British vs American?

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British vs American?

Postby (sowhat) » Fri Dec 28, 2007 7:46 pm

Hi gang,
it was already mentioned in other threads that British and American punk rock are quite different. Not so hard to guess what the question will be: what are the main features of British and American, what's similar about them and what are the main differences, in your view? Musically, lyrically, statement-wise, visually etc. Also, which one do you prefer and why?
As always, all kinds of opinions welcome. :wink:
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Re: British vs American?

Postby (rictified) » Mon Dec 31, 2007 3:30 pm

Well just my opinion but it seems to me that most British punk seemed more real had more menace to it, anger, a lot of it came out of political unrest, poverty, unemployment I believe although I am far from being an expert. A lot of American punk music was just plain decadence.
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Re: British vs American?

Postby (squid) » Mon Dec 31, 2007 3:53 pm

I always think of British punk as being more angular. That's a weird word to use when it comes to music, but I think it sums up the sound of it quite well. British punk rock was less chord-based with rhythms that tended to be more halting. There was a certain blend of intelligence and musical naivete that made it "smart" -- it was a decidedly thought-out approach to music making. Looking back, it's really no surprise that the "new romantics" grew out of that scene. It was the same approach but with synths instead of guitars and amps.

The American stuff was really more of a no ******** approach to rock and roll. The Brits were rebelling against the system, but the Americans (generally) were rebelling against what rock music had become (kind of swollen and much too full of itself). There was obviously a political aspect to it, but it wasn't so obvious. I mean, does anyone think of Joey Ramone as a policitical aggitator? It was more of a comment on how your next door neighbour was living his life rather than a critique of your area congressman. When the politics did enter into American punk, the music was way, way angrier. It was much more direct and confrontational (Black Flag were just frightening at times).

There's been an awful lot of cross-pollination in the years following the "birth of punk" (whenever that was). I think it's harder to tell where a punk band hails from these days (just like it's hard to tell where that blues band comes from). And there would be no British punk of any sort without the Ramones. But you know what? There'd be no Bad Religion without the Pistols and the Jam.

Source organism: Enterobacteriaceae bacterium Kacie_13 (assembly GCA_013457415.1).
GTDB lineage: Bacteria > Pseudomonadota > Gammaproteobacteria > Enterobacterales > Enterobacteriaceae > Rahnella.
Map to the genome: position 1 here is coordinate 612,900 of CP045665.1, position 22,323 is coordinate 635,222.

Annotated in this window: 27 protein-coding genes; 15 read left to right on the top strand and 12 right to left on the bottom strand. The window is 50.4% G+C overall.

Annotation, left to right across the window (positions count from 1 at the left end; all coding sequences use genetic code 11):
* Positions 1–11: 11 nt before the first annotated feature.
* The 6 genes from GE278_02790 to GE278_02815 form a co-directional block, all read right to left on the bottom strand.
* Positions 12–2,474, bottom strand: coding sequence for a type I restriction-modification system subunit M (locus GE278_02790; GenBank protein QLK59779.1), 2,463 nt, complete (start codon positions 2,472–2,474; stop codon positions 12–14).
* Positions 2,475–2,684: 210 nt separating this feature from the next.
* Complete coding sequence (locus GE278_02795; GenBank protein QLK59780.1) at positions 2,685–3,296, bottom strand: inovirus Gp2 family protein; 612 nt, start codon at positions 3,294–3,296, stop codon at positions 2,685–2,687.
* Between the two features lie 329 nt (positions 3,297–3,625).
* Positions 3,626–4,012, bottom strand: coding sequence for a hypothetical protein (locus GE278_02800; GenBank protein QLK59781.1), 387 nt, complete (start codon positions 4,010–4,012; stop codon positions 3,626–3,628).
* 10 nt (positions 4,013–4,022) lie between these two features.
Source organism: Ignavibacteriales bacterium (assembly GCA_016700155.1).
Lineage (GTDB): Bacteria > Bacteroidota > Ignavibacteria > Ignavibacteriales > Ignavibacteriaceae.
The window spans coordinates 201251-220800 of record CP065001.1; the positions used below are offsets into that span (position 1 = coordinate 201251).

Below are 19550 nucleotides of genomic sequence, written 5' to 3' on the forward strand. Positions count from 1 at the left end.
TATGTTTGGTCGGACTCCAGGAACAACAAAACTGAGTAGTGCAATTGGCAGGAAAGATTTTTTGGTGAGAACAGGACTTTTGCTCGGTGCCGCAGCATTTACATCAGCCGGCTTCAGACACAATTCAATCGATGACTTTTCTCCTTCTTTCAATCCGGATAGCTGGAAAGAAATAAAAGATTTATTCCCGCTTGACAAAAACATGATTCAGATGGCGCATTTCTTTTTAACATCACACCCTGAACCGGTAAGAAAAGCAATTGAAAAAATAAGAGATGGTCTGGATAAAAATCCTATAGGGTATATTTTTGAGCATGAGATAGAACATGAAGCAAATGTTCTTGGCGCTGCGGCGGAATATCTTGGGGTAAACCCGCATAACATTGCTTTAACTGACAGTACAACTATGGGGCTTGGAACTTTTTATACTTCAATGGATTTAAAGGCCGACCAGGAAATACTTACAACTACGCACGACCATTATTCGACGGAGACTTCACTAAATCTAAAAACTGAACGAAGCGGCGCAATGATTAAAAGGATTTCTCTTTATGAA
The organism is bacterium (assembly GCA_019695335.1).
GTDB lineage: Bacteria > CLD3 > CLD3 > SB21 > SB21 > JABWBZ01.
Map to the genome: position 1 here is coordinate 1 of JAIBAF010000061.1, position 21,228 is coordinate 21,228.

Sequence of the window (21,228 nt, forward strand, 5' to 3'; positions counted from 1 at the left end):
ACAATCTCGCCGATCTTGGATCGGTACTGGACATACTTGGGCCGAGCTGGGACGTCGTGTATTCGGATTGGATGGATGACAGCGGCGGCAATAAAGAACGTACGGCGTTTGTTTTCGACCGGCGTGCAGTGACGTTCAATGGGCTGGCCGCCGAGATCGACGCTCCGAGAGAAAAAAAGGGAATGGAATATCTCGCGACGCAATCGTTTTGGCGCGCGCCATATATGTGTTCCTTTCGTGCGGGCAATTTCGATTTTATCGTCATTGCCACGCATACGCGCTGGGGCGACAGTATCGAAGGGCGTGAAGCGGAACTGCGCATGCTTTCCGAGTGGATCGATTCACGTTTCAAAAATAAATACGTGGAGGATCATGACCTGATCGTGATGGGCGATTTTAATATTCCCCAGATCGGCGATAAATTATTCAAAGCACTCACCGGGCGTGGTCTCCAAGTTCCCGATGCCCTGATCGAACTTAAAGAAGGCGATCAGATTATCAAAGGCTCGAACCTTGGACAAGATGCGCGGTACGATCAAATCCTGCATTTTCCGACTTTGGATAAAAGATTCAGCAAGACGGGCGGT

These are hurried thoughts that I'm sure I'll wince at later ... the working day's done and I've gotta get home. Happy New Years everyone!
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Re: British vs American?

Postby (kenposurf) » Mon Dec 31, 2007 7:33 pm

I think much of the music was very close, but I agree w/Bob on this one re: more anger rooted in poverty from the UK then the USA...
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Re: British vs American?

Postby (rictified) » Mon Dec 31, 2007 10:33 pm

I hate to keep bringing this up, but are you guys real familiar with the Stooges stuff? I mean the Williamson stuff, Bomp stuff, bootlegs, etc? To me was the epitome of decadent punk music which only the Sex Pistols ever even came close to in their short career. They were rebels without causes as they say, but rebel they did. They alienated at least half the audience (the guys, haha!) at every gig they did, stoned out of their minds but could those guys play they would have blown away any punk band since in both energy and musicality. Even though punk was not in the popular lexicon at that time they have come to signify the epitome on what punk music could be at it's best. I think Iggy came from some space ship somewhere.